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Missouri coronavirus count up to 28, state contracts Quest Diagnostics for testing help

St. Louis County said it now has five cases, and the City of St. Louis has two confirmed cases. The totals in other counties have not been updated by the state.

ST. LOUIS — Missouri now has 28 confirmed cases of coronavirus, up four cases from Wednesday.

Missouri Governor Mike Parson announced the increase at a 3 p.m. news conference Thursday. He said he expects the number of cases to continue to increase as the state's testing capabilities ramp up. He also "strongly" suggested people avoid groups of more than 10 people throughout the state.

On Wednesday, Gov. Parson announced the state's first COVID-19 death, a person who died in Boone County.

RELATED: Boone County resident is first person in Missouri to die from coronavirus

Health officials said the six first responders who were called to the death are being quarantined.

It is unclear where the four new cases occurred, as the county numbers on the state's website have not been updated since Tuesday, and the health department was still informing the county health departments.

On Wednesday, St. Louis County said it had five cases, and the City of St. Louis had two confirmed cases. 

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The Missouri state health lab has the capability to process 160 tests each day, but the lab is only processing 60 to 70 tests per day, Randall W. Williams, director of the Missouri Department of Health and Senior Services, said Wednesday night.

Williams said the state will stop providing the total number of tests run per day at some point in the near future because the number of tests processed by independent labs continues to grow.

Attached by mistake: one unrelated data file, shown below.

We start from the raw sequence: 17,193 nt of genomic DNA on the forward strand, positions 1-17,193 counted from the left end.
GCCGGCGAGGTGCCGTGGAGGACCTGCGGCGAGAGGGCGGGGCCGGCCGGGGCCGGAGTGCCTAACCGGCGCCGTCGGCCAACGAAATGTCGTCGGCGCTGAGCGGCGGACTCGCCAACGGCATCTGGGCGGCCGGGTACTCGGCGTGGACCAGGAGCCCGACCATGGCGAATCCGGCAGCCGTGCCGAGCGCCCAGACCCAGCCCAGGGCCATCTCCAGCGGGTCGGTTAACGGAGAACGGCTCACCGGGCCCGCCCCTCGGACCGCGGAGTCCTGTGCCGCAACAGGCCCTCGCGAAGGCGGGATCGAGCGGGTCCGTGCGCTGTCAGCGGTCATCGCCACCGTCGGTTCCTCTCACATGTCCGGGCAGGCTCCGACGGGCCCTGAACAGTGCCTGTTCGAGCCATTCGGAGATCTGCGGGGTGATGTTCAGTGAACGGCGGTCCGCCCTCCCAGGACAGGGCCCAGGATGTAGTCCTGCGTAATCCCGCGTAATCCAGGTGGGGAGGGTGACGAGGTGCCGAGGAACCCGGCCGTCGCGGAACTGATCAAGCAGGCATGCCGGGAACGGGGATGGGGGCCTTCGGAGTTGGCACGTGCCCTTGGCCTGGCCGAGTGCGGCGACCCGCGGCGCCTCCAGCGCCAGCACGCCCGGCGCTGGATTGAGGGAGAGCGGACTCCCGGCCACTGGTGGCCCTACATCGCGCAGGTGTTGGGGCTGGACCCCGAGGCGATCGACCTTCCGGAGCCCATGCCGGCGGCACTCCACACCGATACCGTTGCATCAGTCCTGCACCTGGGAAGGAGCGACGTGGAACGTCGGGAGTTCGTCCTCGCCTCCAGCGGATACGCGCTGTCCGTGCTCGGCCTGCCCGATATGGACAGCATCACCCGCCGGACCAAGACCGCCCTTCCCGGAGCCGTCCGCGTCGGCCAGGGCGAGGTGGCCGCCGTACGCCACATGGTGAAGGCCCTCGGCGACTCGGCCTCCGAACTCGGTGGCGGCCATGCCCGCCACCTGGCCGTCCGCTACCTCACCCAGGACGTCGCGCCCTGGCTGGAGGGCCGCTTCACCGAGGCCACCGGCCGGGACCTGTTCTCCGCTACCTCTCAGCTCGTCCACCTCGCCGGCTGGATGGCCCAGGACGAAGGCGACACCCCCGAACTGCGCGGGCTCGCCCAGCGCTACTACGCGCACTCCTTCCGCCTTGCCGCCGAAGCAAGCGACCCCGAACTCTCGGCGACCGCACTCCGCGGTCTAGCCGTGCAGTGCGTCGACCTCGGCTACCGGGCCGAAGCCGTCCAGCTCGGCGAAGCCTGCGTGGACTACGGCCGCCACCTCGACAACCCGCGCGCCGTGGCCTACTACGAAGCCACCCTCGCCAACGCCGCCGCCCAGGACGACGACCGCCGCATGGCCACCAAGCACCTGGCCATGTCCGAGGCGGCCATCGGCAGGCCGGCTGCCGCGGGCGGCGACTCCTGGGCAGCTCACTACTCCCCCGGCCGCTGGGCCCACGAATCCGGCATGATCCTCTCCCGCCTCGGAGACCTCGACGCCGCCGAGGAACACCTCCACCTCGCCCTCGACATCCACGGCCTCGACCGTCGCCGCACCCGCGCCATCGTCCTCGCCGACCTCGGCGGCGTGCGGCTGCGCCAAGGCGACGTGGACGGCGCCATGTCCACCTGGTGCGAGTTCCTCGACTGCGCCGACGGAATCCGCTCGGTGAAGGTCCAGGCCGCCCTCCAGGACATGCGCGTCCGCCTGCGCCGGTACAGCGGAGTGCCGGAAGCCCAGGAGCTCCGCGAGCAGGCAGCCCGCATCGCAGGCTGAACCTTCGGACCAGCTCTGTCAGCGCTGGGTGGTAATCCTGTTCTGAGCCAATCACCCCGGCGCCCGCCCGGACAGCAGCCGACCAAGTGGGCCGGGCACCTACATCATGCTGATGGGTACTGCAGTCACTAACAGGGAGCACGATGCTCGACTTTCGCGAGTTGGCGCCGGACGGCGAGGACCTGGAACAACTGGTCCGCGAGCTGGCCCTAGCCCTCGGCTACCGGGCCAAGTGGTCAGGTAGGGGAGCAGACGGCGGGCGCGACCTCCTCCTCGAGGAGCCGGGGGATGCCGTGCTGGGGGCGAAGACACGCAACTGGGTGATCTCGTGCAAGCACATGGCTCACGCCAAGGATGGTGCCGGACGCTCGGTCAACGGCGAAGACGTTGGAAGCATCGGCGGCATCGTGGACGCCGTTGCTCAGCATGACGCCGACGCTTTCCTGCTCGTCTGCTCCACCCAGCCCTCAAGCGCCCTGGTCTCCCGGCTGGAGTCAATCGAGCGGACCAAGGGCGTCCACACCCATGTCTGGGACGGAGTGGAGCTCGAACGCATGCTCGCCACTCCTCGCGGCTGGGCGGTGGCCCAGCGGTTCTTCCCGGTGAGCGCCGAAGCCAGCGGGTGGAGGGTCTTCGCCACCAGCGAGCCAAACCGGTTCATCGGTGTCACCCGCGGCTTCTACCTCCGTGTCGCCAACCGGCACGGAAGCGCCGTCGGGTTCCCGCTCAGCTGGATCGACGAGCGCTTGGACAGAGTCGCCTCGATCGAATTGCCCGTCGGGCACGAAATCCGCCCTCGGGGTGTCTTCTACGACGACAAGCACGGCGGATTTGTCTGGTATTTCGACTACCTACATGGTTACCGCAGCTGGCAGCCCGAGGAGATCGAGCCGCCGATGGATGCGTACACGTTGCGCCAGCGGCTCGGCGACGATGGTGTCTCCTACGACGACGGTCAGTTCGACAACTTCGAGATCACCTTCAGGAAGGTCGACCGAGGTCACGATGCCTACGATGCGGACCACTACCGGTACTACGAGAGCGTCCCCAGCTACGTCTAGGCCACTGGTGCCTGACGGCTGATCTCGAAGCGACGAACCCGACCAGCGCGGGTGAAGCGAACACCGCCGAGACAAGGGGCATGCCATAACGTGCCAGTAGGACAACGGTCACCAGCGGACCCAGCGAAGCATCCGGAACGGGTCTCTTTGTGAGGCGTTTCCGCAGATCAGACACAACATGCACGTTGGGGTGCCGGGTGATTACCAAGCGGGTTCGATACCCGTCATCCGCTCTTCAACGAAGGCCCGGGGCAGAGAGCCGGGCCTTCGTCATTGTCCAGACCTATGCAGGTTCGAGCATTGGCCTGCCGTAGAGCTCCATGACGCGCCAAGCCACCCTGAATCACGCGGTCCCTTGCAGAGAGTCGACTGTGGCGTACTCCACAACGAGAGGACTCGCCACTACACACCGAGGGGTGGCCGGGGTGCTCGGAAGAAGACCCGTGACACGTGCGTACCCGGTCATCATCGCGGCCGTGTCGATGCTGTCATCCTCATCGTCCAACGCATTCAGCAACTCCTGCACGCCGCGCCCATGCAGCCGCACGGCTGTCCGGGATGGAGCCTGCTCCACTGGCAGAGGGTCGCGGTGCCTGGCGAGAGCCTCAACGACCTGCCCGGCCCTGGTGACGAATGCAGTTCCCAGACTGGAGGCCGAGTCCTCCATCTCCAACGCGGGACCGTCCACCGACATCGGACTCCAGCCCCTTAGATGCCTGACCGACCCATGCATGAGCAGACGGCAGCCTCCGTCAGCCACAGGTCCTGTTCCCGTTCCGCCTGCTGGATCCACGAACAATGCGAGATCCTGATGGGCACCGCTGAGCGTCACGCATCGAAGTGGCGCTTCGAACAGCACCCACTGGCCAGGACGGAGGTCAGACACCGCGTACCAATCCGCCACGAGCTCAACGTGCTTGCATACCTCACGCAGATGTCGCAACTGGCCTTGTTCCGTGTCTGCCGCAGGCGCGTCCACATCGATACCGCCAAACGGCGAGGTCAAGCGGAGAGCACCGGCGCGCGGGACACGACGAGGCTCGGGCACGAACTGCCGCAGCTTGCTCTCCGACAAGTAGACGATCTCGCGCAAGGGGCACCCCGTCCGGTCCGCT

On Wednesday, Williams said the numbers on the Department of Health and Senior Services will be updated twice a day, at 8 a.m. and 8 p.m. The numbers were not updated Thursday morning, and the Wednesday evening update did not change the number of cases reported in each county.

On Thursday, Parson announced that the state contracted Quest Diagnostics to help with testing, but did not go into detail on what the contract work was.

On Wednesday, Parson said the state is responding to hospitals' requests for additional personal protective equipment and planned to begin shipments Thursday. The state's public safety director said they received a shipment of multiple pallets of personal protective equipment Thursday afternoon and are working on sending that equipment to the hospitals and EMS providers that requested it. Police and fire departments should get the equipment next week when more becomes available.

The state's national guard is on standby and ready to respond if the governor decides to activate them.

Parson also signed an executive order Wednesday that lifts regulations on certain industries, so hospitals, shipping companies and education providers can be more nimble in reacting to daily changes that come along with the coronavirus pandemic.

"This coronavirus is statewide every day, so things have to be looked at every day, you have to understand that things change daily through the governor's office, through the decisions we make, so I don't know that anything is hard and concrete, of the decisions we make," Parson said. "Tomorrow we may very well make different decisions, but we will try to have a plan in place to figure out how we're going to do this social distancing because I think that is the key."

For business owners in the state, Gov. Parson said the state will activate the disaster loans program across the state in the near future. The Missouri director of economic development said that will allow small businesses to apply for federal disaster small business loans. 

For-profit businesses would be able to apply for a 30-year loan of up to $2 million with an interest rate of 3.75%, while non-profits could apply for a 30-year loan of up to $2 million with a 2.75% interest rate.

On Thursday, the head of the Missouri Department of Labor said they have online services for both employees and employers that have been hit hard by the restrictions put in place due to the coronavirus. For employers, the state's "Shared Work" program provides assistance to businesses and their employees. 

For employees now out of work, the state's unemployment website provides resources and guides on how to file a claim, and claims can be filed at any time.

Parson also said he has been in contact with the utility companies across the state, and all the companies have agreed to halt disconnects of any service at this time.

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